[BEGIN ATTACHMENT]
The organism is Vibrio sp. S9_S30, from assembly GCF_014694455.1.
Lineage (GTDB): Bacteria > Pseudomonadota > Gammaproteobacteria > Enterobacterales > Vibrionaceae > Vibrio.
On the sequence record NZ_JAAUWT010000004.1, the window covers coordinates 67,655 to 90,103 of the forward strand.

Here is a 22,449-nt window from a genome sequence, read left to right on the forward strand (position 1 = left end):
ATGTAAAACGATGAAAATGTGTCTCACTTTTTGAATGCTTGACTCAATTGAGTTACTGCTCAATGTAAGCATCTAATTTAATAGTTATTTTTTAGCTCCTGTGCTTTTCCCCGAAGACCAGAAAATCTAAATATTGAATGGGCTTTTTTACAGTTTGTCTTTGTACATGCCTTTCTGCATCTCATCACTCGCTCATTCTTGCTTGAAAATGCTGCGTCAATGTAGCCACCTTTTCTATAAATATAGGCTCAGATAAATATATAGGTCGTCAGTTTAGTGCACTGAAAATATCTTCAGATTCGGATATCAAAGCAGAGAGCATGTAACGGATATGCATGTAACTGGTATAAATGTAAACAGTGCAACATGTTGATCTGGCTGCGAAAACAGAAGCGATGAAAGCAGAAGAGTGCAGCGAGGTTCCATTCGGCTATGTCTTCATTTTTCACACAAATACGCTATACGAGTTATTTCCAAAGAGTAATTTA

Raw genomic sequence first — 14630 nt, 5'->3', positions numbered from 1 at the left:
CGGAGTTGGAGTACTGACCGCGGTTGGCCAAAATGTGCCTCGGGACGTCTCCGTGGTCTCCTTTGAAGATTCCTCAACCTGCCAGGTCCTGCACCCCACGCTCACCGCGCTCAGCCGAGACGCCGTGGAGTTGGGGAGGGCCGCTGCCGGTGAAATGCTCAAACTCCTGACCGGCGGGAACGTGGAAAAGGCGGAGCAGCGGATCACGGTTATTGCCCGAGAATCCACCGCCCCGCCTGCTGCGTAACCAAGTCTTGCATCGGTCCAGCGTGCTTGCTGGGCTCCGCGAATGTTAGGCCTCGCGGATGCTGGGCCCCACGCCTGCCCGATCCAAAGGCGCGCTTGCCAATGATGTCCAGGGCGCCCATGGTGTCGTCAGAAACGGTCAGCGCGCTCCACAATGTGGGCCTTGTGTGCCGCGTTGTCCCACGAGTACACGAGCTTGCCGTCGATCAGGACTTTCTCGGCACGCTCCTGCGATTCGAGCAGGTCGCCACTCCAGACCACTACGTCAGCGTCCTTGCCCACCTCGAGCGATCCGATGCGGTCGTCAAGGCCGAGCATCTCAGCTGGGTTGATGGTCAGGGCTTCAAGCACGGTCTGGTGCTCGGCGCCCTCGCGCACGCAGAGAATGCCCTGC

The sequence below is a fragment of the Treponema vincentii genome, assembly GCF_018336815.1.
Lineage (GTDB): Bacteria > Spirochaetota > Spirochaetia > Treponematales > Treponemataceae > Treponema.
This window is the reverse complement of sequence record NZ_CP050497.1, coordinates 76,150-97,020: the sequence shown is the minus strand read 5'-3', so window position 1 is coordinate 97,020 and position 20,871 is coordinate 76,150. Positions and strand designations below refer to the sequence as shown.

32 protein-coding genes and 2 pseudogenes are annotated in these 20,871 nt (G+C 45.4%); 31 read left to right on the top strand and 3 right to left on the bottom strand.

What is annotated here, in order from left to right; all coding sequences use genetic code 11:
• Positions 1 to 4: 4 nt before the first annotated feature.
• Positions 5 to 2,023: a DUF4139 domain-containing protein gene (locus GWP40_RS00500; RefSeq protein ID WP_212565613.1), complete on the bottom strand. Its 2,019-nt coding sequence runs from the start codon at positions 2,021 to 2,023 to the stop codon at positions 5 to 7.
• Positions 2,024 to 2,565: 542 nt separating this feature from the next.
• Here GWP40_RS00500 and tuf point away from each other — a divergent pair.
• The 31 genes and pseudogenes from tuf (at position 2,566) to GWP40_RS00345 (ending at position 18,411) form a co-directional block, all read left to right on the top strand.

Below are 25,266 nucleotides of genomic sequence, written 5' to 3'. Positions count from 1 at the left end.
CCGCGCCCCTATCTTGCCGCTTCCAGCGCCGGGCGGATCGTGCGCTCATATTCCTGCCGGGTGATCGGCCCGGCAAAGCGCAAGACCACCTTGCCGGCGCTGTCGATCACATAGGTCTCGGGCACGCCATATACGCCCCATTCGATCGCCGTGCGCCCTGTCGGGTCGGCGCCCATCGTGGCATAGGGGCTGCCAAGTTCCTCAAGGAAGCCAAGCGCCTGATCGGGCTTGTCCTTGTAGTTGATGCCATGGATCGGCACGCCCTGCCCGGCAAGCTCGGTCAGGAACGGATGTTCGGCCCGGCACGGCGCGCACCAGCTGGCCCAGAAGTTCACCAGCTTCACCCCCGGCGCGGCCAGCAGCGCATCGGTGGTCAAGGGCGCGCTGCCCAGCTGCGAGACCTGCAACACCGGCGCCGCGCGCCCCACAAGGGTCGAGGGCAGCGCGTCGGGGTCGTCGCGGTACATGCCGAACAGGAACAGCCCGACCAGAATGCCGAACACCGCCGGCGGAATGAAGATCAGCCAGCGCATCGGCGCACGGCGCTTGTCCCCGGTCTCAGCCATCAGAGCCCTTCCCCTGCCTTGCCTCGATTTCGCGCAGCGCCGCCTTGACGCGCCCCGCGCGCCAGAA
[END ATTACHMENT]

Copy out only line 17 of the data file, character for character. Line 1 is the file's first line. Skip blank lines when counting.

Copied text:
• The 31 genes and pseudogenes from tuf (at position 2,566) to GWP40_RS00345 (ending at position 18,411) form a co-directional block, all read left to right on the top strand.